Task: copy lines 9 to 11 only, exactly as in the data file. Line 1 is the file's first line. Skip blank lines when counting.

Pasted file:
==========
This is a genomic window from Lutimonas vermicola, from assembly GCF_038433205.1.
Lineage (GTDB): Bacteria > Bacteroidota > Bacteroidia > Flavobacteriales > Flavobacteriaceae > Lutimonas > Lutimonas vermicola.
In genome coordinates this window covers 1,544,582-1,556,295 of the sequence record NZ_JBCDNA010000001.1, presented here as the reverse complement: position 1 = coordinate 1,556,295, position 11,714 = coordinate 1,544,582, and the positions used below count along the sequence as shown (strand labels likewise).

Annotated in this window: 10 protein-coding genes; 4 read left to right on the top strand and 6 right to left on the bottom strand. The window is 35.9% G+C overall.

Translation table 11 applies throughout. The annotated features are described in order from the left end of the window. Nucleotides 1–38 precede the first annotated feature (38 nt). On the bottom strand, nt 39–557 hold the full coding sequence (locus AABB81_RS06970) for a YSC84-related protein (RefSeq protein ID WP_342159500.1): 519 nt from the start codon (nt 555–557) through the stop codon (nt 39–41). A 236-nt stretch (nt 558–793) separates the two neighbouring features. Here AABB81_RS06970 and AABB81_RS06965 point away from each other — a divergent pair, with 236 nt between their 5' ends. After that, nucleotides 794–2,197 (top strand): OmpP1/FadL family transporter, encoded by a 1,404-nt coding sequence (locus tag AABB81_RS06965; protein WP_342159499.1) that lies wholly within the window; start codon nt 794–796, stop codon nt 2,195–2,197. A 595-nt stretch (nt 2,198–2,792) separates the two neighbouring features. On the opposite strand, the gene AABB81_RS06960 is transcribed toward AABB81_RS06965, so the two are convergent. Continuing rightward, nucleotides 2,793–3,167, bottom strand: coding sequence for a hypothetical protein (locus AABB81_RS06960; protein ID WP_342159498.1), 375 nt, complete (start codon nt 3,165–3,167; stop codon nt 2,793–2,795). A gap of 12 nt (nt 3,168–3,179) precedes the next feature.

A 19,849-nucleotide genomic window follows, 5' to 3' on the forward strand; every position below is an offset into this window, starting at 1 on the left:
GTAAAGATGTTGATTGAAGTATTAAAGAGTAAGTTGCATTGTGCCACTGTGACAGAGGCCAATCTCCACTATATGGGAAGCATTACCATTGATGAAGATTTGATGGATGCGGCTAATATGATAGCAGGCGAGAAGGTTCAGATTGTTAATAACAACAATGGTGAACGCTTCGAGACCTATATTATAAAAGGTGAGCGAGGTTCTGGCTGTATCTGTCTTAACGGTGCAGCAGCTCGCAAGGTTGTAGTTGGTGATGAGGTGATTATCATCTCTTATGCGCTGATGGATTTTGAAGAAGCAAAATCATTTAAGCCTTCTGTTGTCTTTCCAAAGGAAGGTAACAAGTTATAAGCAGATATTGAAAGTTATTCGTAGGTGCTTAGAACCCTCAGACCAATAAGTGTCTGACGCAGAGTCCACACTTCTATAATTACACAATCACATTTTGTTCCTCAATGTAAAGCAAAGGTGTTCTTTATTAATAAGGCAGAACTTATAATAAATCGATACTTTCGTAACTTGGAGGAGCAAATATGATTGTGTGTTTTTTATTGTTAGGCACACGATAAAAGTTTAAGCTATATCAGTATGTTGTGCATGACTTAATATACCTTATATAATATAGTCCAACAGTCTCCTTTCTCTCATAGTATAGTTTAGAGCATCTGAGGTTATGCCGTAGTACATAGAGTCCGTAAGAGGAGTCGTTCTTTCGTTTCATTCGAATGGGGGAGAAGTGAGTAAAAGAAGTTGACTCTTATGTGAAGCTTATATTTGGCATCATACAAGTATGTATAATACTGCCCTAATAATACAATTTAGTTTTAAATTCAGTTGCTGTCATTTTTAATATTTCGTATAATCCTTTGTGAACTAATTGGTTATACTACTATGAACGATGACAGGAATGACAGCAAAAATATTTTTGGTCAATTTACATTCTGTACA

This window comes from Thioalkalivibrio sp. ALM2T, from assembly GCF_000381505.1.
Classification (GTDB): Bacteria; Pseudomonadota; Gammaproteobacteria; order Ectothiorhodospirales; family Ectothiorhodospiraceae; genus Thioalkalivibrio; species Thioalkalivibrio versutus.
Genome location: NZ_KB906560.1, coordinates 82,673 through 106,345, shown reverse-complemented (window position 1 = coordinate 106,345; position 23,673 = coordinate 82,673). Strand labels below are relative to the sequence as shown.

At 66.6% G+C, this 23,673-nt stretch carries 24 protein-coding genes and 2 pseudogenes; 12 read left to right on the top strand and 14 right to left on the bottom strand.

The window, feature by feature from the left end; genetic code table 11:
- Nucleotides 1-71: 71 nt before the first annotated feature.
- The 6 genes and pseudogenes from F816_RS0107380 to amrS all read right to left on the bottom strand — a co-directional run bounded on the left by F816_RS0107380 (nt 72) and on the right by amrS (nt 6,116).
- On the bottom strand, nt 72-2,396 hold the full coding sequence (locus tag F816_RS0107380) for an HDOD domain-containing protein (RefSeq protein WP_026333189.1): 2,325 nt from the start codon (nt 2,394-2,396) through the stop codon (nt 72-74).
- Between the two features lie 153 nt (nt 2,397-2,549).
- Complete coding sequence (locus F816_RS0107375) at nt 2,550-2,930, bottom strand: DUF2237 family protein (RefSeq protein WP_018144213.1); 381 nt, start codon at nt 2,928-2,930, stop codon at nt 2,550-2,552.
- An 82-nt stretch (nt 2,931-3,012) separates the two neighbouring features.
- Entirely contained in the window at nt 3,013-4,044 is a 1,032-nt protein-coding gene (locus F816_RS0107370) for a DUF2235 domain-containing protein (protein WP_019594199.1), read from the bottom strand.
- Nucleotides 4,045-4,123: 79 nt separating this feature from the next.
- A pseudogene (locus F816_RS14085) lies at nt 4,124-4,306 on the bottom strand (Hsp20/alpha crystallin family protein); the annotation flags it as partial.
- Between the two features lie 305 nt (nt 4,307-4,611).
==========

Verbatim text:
Classification (GTDB): Bacteria; Pseudomonadota; Gammaproteobacteria; order Ectothiorhodospirales; family Ectothiorhodospiraceae; genus Thioalkalivibrio; species Thioalkalivibrio versutus.
Genome location: NZ_KB906560.1, coordinates 82,673 through 106,345, shown reverse-complemented (window position 1 = coordinate 106,345; position 23,673 = coordinate 82,673). Strand labels below are relative to the sequence as shown.

At 66.6% G+C, this 23,673-nt stretch carries 24 protein-coding genes and 2 pseudogenes; 12 read left to right on the top strand and 14 right to left on the bottom strand.